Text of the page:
Jarred Kelenic won’t make Mariners’ opening day roster, but he’s focused on getting call ‘as soon as possible’
The disappointment could be seen on Mariners prospect Jarred Kelenic’s face, and perhaps heard a bit in his voice, as he answered questions from the media on a Zoom call hours after his name was among those announced to have been re-assigned from the Mariners’ big league spring training camp.
What wasn’t heard or seen was surprise or anger at the news. Rather, there was acceptance.
“Obviously it’s frustrating,” Kelenic said about the news, which essentially ruled him out for making Seattle’s opening day roster. “I’m a competitor, I want to help this team win as soon as possible, but I understand where they are coming from. All I can do is focus on what I need to focus on and get there as soon as possible.”
It’s worth pointing out that in years past, players would sometimes be given the option to take the rest of the day off after receiving the news that they were being sent down. Most continue on with their work, but more than one dramatic exit has been witnessed on such occasions. In the 21-year-old Kelenic’s case that wouldn’t be expected, and he was indeed right there on the dugout rail with his teammates in the Mariners’ game Friday night.
That doesn’t mean the disappointment was any less. Kelenic was focused forward, however, and that in part may have been helped by the ongoing communication about his status that general manager Jerry Dipoto revealed Thursday on 710 ESPN Seattle.
“We’ve sat with him, we’ve shared what we would like to see and I think we are on the same page,” Dipoto told Danny and Gallant.
“I was in those meetings and I think they were unbelievably productive,” manager Scott Servais said Friday. “He came out of it with a clear understanding and he went right to work getting better at those things, and if you know Jarred at all he’s going to work tirelessly to improve, and when he gets to the big leagues he’s going to be ready to contribute every day and be a big time player.”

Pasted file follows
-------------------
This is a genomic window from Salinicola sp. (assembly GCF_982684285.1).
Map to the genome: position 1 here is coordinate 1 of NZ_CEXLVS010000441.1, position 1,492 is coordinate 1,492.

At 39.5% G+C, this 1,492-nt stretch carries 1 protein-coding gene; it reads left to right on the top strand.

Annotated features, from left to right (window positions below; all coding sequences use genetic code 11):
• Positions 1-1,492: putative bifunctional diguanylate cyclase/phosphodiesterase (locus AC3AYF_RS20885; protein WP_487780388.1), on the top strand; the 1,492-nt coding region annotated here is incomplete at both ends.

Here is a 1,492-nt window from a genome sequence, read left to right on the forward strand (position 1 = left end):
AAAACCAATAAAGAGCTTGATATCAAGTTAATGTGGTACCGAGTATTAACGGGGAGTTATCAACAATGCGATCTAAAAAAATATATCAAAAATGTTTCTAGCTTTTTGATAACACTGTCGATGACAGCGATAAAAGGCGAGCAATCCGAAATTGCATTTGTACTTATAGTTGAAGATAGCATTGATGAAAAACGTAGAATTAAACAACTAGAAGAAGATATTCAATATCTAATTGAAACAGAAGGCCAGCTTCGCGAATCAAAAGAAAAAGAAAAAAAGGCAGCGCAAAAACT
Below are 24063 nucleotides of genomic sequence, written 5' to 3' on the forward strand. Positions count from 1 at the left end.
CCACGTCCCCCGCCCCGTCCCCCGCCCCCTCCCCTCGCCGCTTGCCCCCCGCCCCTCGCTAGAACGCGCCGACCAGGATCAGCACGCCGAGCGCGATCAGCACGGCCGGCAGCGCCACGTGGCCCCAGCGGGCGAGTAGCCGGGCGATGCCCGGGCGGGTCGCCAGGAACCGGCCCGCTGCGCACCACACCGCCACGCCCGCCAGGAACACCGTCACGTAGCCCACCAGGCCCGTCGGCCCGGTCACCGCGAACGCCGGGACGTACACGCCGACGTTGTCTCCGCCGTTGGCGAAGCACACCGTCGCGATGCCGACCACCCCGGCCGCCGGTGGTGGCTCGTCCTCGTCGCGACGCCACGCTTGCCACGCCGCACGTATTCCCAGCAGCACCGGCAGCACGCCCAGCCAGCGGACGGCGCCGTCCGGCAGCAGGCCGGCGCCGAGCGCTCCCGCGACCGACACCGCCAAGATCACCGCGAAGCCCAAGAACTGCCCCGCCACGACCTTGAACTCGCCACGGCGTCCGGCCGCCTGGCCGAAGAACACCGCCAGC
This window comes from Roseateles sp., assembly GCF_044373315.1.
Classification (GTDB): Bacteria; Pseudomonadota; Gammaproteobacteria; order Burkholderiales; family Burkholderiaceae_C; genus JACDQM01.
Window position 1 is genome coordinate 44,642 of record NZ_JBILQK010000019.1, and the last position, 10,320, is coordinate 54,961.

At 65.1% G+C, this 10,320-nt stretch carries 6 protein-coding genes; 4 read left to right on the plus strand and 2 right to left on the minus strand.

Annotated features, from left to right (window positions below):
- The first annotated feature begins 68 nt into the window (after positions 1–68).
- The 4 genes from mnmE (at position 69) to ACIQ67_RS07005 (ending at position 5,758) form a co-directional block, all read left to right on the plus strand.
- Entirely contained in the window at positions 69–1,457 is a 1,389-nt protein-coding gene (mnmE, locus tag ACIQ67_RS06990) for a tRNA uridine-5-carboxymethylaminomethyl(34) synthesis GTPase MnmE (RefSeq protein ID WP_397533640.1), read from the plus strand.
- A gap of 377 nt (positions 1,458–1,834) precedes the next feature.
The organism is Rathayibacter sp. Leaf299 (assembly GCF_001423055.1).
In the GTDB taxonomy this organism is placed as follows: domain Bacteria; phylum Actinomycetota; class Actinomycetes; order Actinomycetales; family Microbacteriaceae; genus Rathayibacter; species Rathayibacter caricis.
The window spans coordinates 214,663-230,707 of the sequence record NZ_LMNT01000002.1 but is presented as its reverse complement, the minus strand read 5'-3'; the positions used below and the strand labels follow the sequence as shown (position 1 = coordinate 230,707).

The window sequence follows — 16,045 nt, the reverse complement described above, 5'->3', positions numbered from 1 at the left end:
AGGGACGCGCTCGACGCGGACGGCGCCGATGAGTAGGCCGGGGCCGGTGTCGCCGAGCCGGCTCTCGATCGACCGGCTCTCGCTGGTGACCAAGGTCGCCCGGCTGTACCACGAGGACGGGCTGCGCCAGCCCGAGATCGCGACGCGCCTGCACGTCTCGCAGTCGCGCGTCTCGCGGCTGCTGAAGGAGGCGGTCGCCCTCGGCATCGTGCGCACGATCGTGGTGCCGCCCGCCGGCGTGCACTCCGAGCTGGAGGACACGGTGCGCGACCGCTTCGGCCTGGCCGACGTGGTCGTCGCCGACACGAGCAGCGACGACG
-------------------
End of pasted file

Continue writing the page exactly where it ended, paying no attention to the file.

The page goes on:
The specifics of the to-do list were not revealed by Servais or Dipoto, but Kelenic himself said that his path to the big leagues has been laid out in front of him and the finish line is close.
“It’s not a whole lot,” Kelenic said. “A lot of it was just reps. I’m hoping with me going to minor league camp down here in Arizona, I can hopefully get as many reps as I can and my number gets called as soon as possible.”
With minor league spring training games not scheduled to start until two weeks after the big leaguers break camp, the Mariners and other teams will try to schedule games to get work for players who were on the big league camp roster as the others get up to speed. Kelenic is hoping to get at-bats every day be it in the games that are put together or live batting practices.
“I think we are on the same page in getting as many at-bats as possible,” he said.
Kelenic will get to work in Arizona as many of those he spent the last six weeks with in the Mariners’ clubhouse head north. A bitter pill to swallow regardless of how prepared he may have been for the news. For all of the service time talk surrounding him, making the opening day roster is a special accomplishment, and it would appear this meant quite a bit to Kelenic. It’s not a disappointment he will linger on, however.
“I am excited for all the guys who are going to be there (on opening day),” he said. “I wish that I was going to be able to go with the team to Seattle but that unfortunately is not the case. This is a bump in the road that you have to get past and keep working. Even when I get to the big leagues, whenever that might be, I’m not done working.
“There’s still a lot more that I, Jarred Kelenic, want to do, and there are things that I want to do to help this team win and grow as an individual. And so getting to the big leagues is definitely a huge goal of mine, but the end goal is much more than that.”
Further reading: Unafraid to speak his mind, Kelenic makes no apologies